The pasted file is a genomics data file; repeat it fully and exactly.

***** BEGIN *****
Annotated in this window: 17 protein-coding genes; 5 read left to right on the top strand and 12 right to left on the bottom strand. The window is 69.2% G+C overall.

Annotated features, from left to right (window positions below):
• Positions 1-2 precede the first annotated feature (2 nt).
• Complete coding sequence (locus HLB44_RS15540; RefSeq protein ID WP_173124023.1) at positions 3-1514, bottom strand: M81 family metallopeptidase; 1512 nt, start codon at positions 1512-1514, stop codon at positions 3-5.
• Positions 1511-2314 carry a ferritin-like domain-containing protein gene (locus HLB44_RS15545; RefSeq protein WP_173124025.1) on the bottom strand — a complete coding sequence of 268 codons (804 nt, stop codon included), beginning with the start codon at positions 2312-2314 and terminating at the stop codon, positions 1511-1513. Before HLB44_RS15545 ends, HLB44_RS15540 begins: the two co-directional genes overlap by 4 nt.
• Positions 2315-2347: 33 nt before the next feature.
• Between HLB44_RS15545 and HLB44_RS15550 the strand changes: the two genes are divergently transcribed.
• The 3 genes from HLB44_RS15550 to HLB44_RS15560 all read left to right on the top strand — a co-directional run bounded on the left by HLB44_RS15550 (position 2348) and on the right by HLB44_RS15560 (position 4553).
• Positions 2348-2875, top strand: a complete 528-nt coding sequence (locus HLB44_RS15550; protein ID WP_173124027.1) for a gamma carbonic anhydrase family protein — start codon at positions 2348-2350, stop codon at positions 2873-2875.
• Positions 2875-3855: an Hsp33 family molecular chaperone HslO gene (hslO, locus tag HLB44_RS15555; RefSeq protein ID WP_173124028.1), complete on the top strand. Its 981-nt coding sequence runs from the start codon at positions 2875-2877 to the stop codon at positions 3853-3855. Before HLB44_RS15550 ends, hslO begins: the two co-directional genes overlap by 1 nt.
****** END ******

Annotated in this window: 17 protein-coding genes; 5 read left to right on the top strand and 12 right to left on the bottom strand. The window is 69.2% G+C overall.

Annotated features, from left to right (window positions below):
• Positions 1-2 precede the first annotated feature (2 nt).
• Complete coding sequence (locus HLB44_RS15540; RefSeq protein ID WP_173124023.1) at positions 3-1514, bottom strand: M81 family metallopeptidase; 1512 nt, start codon at positions 1512-1514, stop codon at positions 3-5.
• Positions 1511-2314 carry a ferritin-like domain-containing protein gene (locus HLB44_RS15545; RefSeq protein WP_173124025.1) on the bottom strand — a complete coding sequence of 268 codons (804 nt, stop codon included), beginning with the start codon at positions 2312-2314 and terminating at the stop codon, positions 1511-1513. Before HLB44_RS15545 ends, HLB44_RS15540 begins: the two co-directional genes overlap by 4 nt.
• Positions 2315-2347: 33 nt before the next feature.
• Between HLB44_RS15545 and HLB44_RS15550 the strand changes: the two genes are divergently transcribed.
• The 3 genes from HLB44_RS15550 to HLB44_RS15560 all read left to right on the top strand — a co-directional run bounded on the left by HLB44_RS15550 (position 2348) and on the right by HLB44_RS15560 (position 4553).
• Positions 2348-2875, top strand: a complete 528-nt coding sequence (locus HLB44_RS15550; protein ID WP_173124027.1) for a gamma carbonic anhydrase family protein — start codon at positions 2348-2350, stop codon at positions 2873-2875.
• Positions 2875-3855: an Hsp33 family molecular chaperone HslO gene (hslO, locus tag HLB44_RS15555; RefSeq protein ID WP_173124028.1), complete on the top strand. Its 981-nt coding sequence runs from the start codon at positions 2875-2877 to the stop codon at positions 3853-3855. Before HLB44_RS15550 ends, hslO begins: the two co-directional genes overlap by 1 nt.